Divine intervention from the Maker for Beam Inc
12 Feb 2013 16:06
It was yesterday's big news – an almost unprecedented decision that shook an old and venerated institution to its core and shocked legions of faithful followers.
No, not the Pope resigning, but Beam Inc lowering the abv of Maker's Mark by 3%.
The Vatican's HR issues may have diluted the global coverage of “Kentuckygate”, as I think it ought to be called, but there was still plenty of invective on Twitter from Bourbon drinkers who want Beam's management to follow Pope Benedict XVI down to the employment office.
“I'm still processing Maker's Mark treachery on a lizard-brain, instinctual level,” drinks magazine Modern Drunkard tweeted, while cooler heads at The Atlantic magazine branded it "a risky move".
just-drinks editor Olly Wehring believes watering-down Maker's Mark is not quite the iconoclastic swipe against all that is holy some would have us believe, and was done at the alter of expediency rather than Mammon. You can read his thoughts here.
There might be another angle to this, though. Maker's Mark is by far more popular in the US than anywhere else. But, could Beam be about to launch a brand push to the rest of the world, where people care less about Maker's Mark's traditional alcohol profile? After all, 42% brings it closer in line with other international spirits and more likely to turn a profit in Bangalore and Bangkok.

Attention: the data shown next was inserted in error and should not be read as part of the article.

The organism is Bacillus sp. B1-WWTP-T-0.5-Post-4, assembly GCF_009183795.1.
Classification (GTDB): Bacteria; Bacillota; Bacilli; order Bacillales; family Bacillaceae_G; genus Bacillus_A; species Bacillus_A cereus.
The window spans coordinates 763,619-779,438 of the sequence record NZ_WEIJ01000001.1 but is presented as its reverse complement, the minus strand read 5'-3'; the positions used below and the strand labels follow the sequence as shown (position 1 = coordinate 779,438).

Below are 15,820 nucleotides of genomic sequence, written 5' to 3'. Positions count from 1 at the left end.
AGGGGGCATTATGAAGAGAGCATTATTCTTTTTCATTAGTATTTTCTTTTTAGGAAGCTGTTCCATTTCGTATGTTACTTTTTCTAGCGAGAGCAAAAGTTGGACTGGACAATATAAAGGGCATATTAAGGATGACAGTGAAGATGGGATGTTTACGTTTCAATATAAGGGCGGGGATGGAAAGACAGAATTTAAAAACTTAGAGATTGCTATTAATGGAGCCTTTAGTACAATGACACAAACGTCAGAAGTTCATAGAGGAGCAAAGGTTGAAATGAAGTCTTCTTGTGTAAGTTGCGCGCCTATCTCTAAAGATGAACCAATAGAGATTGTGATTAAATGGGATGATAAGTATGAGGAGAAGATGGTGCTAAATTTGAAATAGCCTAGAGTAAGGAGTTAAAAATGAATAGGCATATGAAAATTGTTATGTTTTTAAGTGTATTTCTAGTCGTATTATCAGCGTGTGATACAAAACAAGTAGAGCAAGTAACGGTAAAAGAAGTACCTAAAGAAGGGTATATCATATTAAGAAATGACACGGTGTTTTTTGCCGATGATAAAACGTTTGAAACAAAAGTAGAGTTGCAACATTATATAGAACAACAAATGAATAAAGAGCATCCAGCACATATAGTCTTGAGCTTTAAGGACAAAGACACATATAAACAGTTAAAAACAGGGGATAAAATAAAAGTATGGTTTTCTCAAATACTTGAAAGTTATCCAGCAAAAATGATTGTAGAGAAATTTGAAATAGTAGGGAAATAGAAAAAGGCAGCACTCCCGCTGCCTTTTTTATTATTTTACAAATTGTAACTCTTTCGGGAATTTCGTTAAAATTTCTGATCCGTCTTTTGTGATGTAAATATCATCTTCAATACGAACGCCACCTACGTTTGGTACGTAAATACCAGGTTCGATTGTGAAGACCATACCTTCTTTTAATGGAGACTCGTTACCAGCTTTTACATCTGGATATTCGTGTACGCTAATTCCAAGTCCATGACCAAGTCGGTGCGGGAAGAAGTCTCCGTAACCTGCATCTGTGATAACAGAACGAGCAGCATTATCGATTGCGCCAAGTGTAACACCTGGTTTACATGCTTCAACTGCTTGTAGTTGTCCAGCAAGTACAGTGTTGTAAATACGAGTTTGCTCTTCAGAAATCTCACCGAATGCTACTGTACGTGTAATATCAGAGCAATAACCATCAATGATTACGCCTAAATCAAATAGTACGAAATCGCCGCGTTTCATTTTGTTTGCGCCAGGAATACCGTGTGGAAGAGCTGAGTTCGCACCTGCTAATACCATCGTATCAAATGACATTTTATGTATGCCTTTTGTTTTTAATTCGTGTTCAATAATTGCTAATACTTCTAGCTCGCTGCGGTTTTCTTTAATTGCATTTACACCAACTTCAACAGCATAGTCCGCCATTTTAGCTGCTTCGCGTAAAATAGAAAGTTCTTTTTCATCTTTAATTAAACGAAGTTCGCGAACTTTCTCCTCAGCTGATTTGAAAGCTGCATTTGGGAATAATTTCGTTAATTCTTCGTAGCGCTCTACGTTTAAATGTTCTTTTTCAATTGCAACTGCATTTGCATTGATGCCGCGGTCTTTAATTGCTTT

And, surely that is something every Beam exec prays for.
Star "creatives" get their feet under the boardroom table
08 Feb 2013 16:17
Anheuser-Busch Inbev announced today that Justin Timberlake is joining its Bud Light Platinum team to help the brand with “creative insights”.
We at just-drinks don't know whether the former boy-band star turned serious actor/musician is tasked with bringing the sexy back to Bud Light (that's the obligatory Timberlake song reference out of the way, in case you didn't notice), but it does highlight a corporate shift in the way famous faces are being used to market wares. No longer is it enough to appear on the product and in the TV ad, today's stars require a corner office and a key to the executive bathroom.
Yesterday, celebrity designer Marc Jacobs signed up with Diet Coke and for some time now Mark “Marky Mark” Wahlberg has been plugging away on behalf of Aqua Hydrate water (he's even part-owner).
The idea is they can bring their unique knowledge of the cultural landscape to the table, presumably blasting a down-with-the-kids shock of fresh ideas through the dusty corridors of corporate HQ.
Oh, and they also appear in the TV ad.
Illicit stills and a dose of patriotism
06 Feb 2013 12:33
Moonshine operations are on the rise in Oklahoma, but one newspaper is firmly behind the illegal liquor merchants.
“Distilling moonshine for personal use is a God-given, American right,” the Oklahoma Daily thundered until it was red, white and blue in the face. Apparently, those meddling “wig-wearing” politicians refuse to drop the moonshine tax, much to the Daily's annoyance. As it says, “Would we tax a backyard vegetable garden or chicken coop making eggs?”